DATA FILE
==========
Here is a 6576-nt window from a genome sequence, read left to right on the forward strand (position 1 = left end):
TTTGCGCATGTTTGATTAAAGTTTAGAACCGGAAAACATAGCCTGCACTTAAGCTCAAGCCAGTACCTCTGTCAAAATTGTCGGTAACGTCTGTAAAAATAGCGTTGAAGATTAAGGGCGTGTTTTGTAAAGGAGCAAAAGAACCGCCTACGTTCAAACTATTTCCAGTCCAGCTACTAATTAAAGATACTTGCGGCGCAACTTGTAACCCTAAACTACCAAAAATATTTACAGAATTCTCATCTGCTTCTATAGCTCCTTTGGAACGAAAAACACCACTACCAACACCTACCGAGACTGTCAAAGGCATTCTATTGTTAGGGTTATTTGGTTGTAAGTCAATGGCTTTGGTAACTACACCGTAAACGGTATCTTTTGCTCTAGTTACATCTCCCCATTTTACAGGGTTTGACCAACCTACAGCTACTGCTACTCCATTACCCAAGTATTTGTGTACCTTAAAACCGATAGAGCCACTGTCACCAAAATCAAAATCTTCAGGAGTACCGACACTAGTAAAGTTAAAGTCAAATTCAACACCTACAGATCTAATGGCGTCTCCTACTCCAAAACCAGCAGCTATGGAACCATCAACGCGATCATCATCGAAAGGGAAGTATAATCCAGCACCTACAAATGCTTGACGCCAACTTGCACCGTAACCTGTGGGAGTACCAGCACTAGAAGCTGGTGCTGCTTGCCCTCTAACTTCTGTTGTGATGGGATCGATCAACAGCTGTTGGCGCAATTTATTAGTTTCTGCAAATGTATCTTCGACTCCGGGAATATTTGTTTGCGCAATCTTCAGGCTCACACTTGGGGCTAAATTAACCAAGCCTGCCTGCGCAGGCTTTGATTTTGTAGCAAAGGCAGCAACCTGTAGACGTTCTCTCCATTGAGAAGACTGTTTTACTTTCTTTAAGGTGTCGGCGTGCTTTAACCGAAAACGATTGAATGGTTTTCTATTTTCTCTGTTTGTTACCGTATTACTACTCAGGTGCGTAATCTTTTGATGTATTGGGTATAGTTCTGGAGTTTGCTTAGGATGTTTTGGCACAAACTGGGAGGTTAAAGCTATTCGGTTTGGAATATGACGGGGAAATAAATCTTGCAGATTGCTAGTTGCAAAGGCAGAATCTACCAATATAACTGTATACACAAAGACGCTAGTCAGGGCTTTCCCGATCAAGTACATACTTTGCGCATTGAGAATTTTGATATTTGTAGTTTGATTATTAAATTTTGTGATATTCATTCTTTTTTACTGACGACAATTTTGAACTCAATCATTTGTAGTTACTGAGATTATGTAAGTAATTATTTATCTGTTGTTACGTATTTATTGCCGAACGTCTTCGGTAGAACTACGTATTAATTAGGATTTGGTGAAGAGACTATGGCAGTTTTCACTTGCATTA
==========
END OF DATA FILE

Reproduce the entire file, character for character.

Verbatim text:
Here is a 6576-nt window from a genome sequence, read left to right on the forward strand (position 1 = left end):
TTTGCGCATGTTTGATTAAAGTTTAGAACCGGAAAACATAGCCTGCACTTAAGCTCAAGCCAGTACCTCTGTCAAAATTGTCGGTAACGTCTGTAAAAATAGCGTTGAAGATTAAGGGCGTGTTTTGTAAAGGAGCAAAAGAACCGCCTACGTTCAAACTATTTCCAGTCCAGCTACTAATTAAAGATACTTGCGGCGCAACTTGTAACCCTAAACTACCAAAAATATTTACAGAATTCTCATCTGCTTCTATAGCTCCTTTGGAACGAAAAACACCACTACCAACACCTACCGAGACTGTCAAAGGCATTCTATTGTTAGGGTTATTTGGTTGTAAGTCAATGGCTTTGGTAACTACACCGTAAACGGTATCTTTTGCTCTAGTTACATCTCCCCATTTTACAGGGTTTGACCAACCTACAGCTACTGCTACTCCATTACCCAAGTATTTGTGTACCTTAAAACCGATAGAGCCACTGTCACCAAAATCAAAATCTTCAGGAGTACCGACACTAGTAAAGTTAAAGTCAAATTCAACACCTACAGATCTAATGGCGTCTCCTACTCCAAAACCAGCAGCTATGGAACCATCAACGCGATCATCATCGAAAGGGAAGTATAATCCAGCACCTACAAATGCTTGACGCCAACTTGCACCGTAACCTGTGGGAGTACCAGCACTAGAAGCTGGTGCTGCTTGCCCTCTAACTTCTGTTGTGATGGGATCGATCAACAGCTGTTGGCGCAATTTATTAGTTTCTGCAAATGTATCTTCGACTCCGGGAATATTTGTTTGCGCAATCTTCAGGCTCACACTTGGGGCTAAATTAACCAAGCCTGCCTGCGCAGGCTTTGATTTTGTAGCAAAGGCAGCAACCTGTAGACGTTCTCTCCATTGAGAAGACTGTTTTACTTTCTTTAAGGTGTCGGCGTGCTTTAACCGAAAACGATTGAATGGTTTTCTATTTTCTCTGTTTGTTACCGTATTACTACTCAGGTGCGTAATCTTTTGATGTATTGGGTATAGTTCTGGAGTTTGCTTAGGATGTTTTGGCACAAACTGGGAGGTTAAAGCTATTCGGTTTGGAATATGACGGGGAAATAAATCTTGCAGATTGCTAGTTGCAAAGGCAGAATCTACCAATATAACTGTATACACAAAGACGCTAGTCAGGGCTTTCCCGATCAAGTACATACTTTGCGCATTGAGAATTTTGATATTTGTAGTTTGATTATTAAATTTTGTGATATTCATTCTTTTTTACTGACGACAATTTTGAACTCAATCATTTGTAGTTACTGAGATTATGTAAGTAATTATTTATCTGTTGTTACGTATTTATTGCCGAACGTCTTCGGTAGAACTACGTATTAATTAGGATTTGGTGAAGAGACTATGGCAGTTTTCACTTGCATTA